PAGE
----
The 2018 Honda CRF250R is one of those rare cases where a new bike actually is new and quite literally redesigned. It isn’t just about a bunch of new parts. The very philosophy that drives the Honda is new and marks a distinct change in thinking. The previous bike had gone through a series of changes since it was introduced in 2004, but the underlying thought was always a little offbeat for a 250 four-stroke motocross bike. It had a single overhead cam motor, a design that favors less weight and more low-end torque. Every other bike in the class had a double overhead cam design for revs. Now the old bike is gone, along with the old thinking, replaced with a new machine that inherits no recognizable features from the past.
Honda did more than just redesign the CRF250R for 2018. The very design philosophy is new.THE NEW WAY OF THINKING
There are several key areas where the 2018 Honda CRF250R reverses course from the previous one. The first is the valve train. Along with the double overhead cam design, Honda turned to the use of finger-followers. These are tiny levers between the cam lobes and the valves that allow more linear action and eliminate conventional valve buckets. The engineers say that besides making for a lighter valve assembly, this allows more radical cam profiles and, accordingly, the new motor has more lift and duration on both cams. Next, Honda shortened the stroke and increased the bore size substantially. Now the Honda has the shortest stroke of all the 250Fs by a sizable margin. That allows larger valves and lower piston speeds. Then there’s the electric start. Honda went all in by adding the starter motor and removing the kick-starter in one step. There’s no place for a kick-start lever even if you want one. There are other incidental changes caused by the inclusion of a starter motor; for example, the cam chain had to be moved to the other side of the engine. There’s no capacitor to power the EFI system anymore because that function is handled by a lithium battery.
Even though it’s still cable-actuated, the clutch received attention too. It uses two different types of friction plates and five coil springs. The primary gearing is considerably lower, although each gear ratio is taller. Between those two changes and the 13-48 final gearing, the bottom line is slightly lower gear ratios (numerically higher) compared to last year. One idea that Honda is sticking with is the twin exhaust system. The idea behind this is to move the mufflers forward and make them smaller for more centralized mass. There are a couple of added twists this year. It’s not just about two different mufflers; now the left and right sides are completely separate systems, originating from two separate exhaust ports. Honda says that makes for more efficient airflow. Another twist is the fact that there’s a resonator on the right side but not the left. Honda engineers haven’t really explained the logic behind this, but speculation is that it has to do with the fact that most sound tests are performed on the right.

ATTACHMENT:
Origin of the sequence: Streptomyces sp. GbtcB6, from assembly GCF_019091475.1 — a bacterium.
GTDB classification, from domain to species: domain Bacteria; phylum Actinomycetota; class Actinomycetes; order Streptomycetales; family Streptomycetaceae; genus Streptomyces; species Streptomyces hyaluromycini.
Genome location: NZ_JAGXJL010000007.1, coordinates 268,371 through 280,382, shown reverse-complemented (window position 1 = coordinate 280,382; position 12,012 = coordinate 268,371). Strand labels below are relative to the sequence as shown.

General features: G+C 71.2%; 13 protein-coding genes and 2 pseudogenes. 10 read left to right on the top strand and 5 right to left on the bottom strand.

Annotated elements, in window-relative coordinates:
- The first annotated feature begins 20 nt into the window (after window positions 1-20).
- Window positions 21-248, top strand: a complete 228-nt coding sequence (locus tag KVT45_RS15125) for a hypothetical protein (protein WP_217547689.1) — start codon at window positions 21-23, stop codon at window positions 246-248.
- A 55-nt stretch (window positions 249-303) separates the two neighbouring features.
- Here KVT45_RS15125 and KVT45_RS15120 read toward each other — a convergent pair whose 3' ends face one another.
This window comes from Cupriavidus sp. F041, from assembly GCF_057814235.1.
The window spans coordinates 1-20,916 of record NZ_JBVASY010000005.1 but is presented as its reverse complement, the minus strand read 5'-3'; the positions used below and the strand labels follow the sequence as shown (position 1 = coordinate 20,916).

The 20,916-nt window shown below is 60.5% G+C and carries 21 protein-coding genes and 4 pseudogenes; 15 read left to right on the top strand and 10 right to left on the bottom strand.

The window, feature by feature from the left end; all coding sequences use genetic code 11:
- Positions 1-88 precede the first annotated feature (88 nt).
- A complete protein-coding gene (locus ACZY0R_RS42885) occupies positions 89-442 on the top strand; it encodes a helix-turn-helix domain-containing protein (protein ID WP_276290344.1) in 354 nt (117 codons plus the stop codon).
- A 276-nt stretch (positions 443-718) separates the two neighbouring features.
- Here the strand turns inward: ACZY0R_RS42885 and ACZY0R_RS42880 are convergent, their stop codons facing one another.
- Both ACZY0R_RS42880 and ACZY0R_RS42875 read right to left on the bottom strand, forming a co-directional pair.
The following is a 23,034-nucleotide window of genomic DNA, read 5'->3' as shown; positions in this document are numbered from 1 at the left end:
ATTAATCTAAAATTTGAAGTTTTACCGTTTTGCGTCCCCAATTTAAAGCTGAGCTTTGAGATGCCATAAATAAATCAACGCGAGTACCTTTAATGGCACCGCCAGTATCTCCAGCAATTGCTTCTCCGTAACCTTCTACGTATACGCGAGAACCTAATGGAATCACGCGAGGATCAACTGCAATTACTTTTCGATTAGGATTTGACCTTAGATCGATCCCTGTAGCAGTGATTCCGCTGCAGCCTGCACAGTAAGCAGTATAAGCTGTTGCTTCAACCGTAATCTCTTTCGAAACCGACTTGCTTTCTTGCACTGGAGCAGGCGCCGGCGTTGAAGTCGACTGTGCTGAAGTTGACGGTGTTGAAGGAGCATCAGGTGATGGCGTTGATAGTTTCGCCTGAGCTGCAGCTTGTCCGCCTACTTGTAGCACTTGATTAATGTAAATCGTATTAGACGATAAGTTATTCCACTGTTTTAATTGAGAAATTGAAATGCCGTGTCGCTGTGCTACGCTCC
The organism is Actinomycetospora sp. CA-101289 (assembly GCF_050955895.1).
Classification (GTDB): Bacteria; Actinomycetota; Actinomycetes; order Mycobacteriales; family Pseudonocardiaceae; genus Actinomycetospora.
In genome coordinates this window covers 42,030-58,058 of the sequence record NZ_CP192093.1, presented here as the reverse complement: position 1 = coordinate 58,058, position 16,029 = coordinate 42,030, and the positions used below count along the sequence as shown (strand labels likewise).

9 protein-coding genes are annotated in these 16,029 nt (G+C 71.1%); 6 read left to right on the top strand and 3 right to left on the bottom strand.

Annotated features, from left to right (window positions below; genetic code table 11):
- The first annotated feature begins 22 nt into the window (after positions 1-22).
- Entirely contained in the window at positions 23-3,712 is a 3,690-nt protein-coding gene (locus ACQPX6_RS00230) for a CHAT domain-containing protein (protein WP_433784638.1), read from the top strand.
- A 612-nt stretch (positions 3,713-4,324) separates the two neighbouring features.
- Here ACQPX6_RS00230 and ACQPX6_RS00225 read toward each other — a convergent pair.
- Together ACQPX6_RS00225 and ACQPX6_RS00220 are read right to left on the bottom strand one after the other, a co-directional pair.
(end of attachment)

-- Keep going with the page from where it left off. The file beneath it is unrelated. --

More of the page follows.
Like the engine, the chassis is all new to the 250 this year, but it reflects many of the same ideas that were introduced on the 450 in 2017. Honda calls this the “Seventh Generation” aluminum frame, and its most distinctive feature is that it routes the engine’s intake flow over the top of the shock. That allows a downdraft intake and a steeper valve angle. It also pushed the top shock mount lower, making for a lower overall center of gravity. Most of the frame geometry is, in fact, identical to the new 450’s, meaning it has a shorter swingarm and a shorter wheelbase compared to last year’s 250. There are also very slight differences in the rake and trail, from 27.4 degrees/118mm to 27.5 degrees/116mm. This year the fuel tank is made of titanium and has a slightly smaller capacity than last year’s.
Another item that represents a big change in philosophy is the front suspension. Honda has officially abandoned the air fork and moved to what it calls an A-kit-style Showa coil-spring fork. This isn’t really an A-kit, of course, which is the term used for works suspension on pro-level bikes. The fork does, however, uses some A-kit design features, like a 39mm piston and a 25mm rod. The shock is new, too, and is located 39mm lower.
One casualty that came with all these changes was weight. The electric starter and the coil-spring fork, in particular, are responsible for making the new Honda the heaviest bike in the 250 class, at 229 pounds without fuel.
PRIMARY MISSION OBJECTIVE ACQUIRED